Debbie Rowe Files Suit Over Custody Rumors

The mother of the late Michael Jackson's two oldest children is suing a woman who, her attorneys claim, fueled false rumors her main motivation in considering a custody battle over the children was money.

Debbie Rowe, Jackson's ex-wife, is suing Rebecca White of Florida, alleging defamation, invasion of privacy and intentional infliction of emotional distress, according to papers filed in Los Angeles County Superior Court.

White told the television show "Extra" and its Web site that Rowe's possible claims on the children were motivated by money, and that she had e-mails from Rowe suggesting Rowe did not truly want custody of the kids.

The remarks and e-mails were reported by several media outlets. But the court papers filed late Thursday claimed the e-mails in question were fakes.

Rowe's suit conceded there were e-mails between Rowe and White before Jackson's death about topics including "potential visits, the weather and Ms. White's attempt to purchase a home," but that, "the e-mails do not discuss Mr. Jackson, his children or his family." It added that Rowe did not answer two subsequent e-mails from White.

"In fact, Ms. Rowe did not send any e-mails to Ms. White at any time after Mr. Jackson's death on June 25, 2009," the document said.

The court filing did not specify an amount of money Rowe was seeking in her suit, though it said Rowe filed suit after White did not respond to an e-mailed demand for a public retraction.

White could not immediately be reached for comment.

Earlier Denials

A source close to Rowe earlier denied reports that she was seeking millions of dollars to forego a custody battle.

"Debbie Rowe has not sought and would not accept one additional penny beyond the spousal support she and Michael personally agreed to years ago," a source with direct knowledge of Rowe's position told ABC News.

Rowe is the mother of Jackson's two oldest children, Prince, 12, and Paris, 11.

Jackson also has a third child, 7-year-old son Prince Michael II, better known as Blanket, who was born to an unknown surrogate.

Rowe was reacting to media reports, including from ABC's "Good Morning America," that suggested she was negotiating for a multimillion-dollar settlement to abandon a potentially lengthy custody battle over Prince and Paris.

Jackson family confidant Stacy Brown told "GMA" that Rowe's request for money was part of the custody negotiations.

"One family member said $3 million, another said $5 million. My guess is that it will be somewhere in between," Brown told ABC News.

In a letter to the New York Post, which reported that "Debbie Rowe has sold her kids" to Michael Jackson's mother for $4 million, Rowe's lawyer Eric George demanded a retraction.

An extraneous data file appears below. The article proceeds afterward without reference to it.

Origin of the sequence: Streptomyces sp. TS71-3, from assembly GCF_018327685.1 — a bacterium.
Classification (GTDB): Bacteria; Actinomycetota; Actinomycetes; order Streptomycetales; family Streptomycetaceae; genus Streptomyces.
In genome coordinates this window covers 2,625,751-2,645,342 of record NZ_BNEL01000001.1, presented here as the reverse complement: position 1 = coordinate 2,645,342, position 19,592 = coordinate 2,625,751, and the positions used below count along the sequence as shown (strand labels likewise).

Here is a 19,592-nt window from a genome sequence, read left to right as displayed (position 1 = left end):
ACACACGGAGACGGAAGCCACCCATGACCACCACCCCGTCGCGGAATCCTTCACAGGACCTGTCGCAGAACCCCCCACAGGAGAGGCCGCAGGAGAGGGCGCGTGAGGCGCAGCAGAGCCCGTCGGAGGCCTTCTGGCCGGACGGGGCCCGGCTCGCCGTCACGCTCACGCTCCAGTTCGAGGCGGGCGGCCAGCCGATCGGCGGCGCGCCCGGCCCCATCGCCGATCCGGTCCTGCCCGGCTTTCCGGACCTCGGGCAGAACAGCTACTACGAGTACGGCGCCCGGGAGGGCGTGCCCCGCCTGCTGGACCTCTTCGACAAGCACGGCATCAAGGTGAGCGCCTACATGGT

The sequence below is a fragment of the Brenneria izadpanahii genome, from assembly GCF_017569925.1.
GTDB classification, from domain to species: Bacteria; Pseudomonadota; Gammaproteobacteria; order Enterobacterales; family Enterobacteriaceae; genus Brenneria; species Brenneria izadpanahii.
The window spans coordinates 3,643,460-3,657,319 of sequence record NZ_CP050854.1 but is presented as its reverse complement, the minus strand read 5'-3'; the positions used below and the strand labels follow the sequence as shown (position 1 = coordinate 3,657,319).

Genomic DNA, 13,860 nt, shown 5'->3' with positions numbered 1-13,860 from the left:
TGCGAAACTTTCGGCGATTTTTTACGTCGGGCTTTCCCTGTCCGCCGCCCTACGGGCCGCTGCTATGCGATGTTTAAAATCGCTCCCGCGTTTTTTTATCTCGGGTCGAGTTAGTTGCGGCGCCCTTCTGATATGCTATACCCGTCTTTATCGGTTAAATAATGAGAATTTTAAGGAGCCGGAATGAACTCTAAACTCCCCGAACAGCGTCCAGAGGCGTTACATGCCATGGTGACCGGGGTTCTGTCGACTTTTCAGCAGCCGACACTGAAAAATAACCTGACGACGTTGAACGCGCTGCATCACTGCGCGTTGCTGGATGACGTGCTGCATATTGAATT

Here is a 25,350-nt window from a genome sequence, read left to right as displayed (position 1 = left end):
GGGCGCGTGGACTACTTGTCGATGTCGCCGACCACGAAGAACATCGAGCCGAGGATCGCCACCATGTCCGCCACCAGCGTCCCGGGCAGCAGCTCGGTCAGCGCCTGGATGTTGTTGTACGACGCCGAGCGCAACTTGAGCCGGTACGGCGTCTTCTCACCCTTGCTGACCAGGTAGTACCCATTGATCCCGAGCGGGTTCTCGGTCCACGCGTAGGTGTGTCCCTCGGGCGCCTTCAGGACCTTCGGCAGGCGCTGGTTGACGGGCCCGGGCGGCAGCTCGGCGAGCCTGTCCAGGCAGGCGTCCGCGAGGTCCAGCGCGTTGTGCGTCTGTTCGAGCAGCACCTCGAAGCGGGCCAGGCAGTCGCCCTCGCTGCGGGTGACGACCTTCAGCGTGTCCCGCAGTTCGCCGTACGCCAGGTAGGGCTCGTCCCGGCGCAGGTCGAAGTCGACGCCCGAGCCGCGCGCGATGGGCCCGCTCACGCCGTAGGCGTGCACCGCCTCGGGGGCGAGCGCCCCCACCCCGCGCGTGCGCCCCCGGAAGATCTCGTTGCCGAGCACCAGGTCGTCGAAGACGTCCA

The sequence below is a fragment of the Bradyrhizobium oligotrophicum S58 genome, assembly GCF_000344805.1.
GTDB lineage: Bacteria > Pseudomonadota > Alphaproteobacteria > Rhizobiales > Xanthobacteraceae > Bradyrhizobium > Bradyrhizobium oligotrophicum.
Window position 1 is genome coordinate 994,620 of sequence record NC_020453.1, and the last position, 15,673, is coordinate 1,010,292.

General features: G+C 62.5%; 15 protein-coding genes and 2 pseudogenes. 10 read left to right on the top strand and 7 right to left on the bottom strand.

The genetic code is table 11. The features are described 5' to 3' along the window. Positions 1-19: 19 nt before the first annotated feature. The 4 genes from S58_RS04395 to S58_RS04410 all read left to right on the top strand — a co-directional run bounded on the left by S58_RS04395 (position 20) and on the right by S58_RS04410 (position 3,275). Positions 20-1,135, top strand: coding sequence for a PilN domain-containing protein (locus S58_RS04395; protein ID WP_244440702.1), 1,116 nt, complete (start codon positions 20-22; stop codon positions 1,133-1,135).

"There has been no agreement reached between Ms. Rowe and the Jacksons," George wrote, saying there was no deal on custody or visitation rights.

"Ms. Rowe has not and will not give up her parental rights," the lawyer wrote.

Referring to the alleged $4 million settlement, George wrote, "Ms. Rowe has not accepted -- and will not accept -- any additional financial consideration beyond the spousal support she and Michael Jackson personally agreed to several years ago."

Rowe received a hefty settlement when she divorced Jackson in 1999. As part of that settlement, Rowe agreed to allow Jackson to have custody of their two children.

Transcripts of a 2005 custody hearing, obtained by the Web site TMZ, spell out what has long been assumed: Rowe received a sizeable settlement to stay out of the children's lives when the couple divorced in 1999.

In the 2005 custody hearing, Jackson's lawyer Thomas Hall told Judge Stephen Lachs, "Mr. Jackson was under an agreement with petitioner [Rowe] here, which he was to pay her -- did pay her about $4 [million] or $5 million up front, gave her a mansion in Beverly Hills, and then was to pay $900,000 a year for a number of years if she abided by agreement terms."

That 2005 hearing also restored Rowe's parental rights she had relinquished. Though she never had custody of the children, her restored rights give her legal standing to now pursue custody following Jackson's death.

Jackson's 2002 will granted custody of the children to his mother Katherine Jackson, 79. In the aftermath of Jackson's death, Rowe, who had been absent from her children's lives for a decade, indicated she might pursue custody again.

Lawyers indicated they delayed a custody hearing Monday to continue to hammer out a deal.

"We are pleased that the child custody hearing has been continued over until July 20 to further our progress and allow us to privately and amicably resolve this most important matter in a dignified manner for the benefit of the children first and all involved," Katherine Jackson's lawyer, L. Londell McMillan, said in a statement to The Associated Press.

Sources said Rowe wanted increased visitation rights and for the Jackson family to pledge that Joe Jackson, the children's grandfather whom Michael accused of abuse, would not get custody in the future.

Rowe raised speculation there could be a custody battle when she told a Los Angeles television station four days after Jackson died, "I want my children."

George later tried to temper those comments, maintaining for weeks that "Debbie has not reached a final decision on the pending custody proceeding."

Another source close to Rowe previously told that Rowe was considering seeking custody because she believed Katherine Jackson was too old to care for the children and because she did not want them near Joe Jackson.

ABC News' Michael S. James and Marilyn Heck contributed to this report.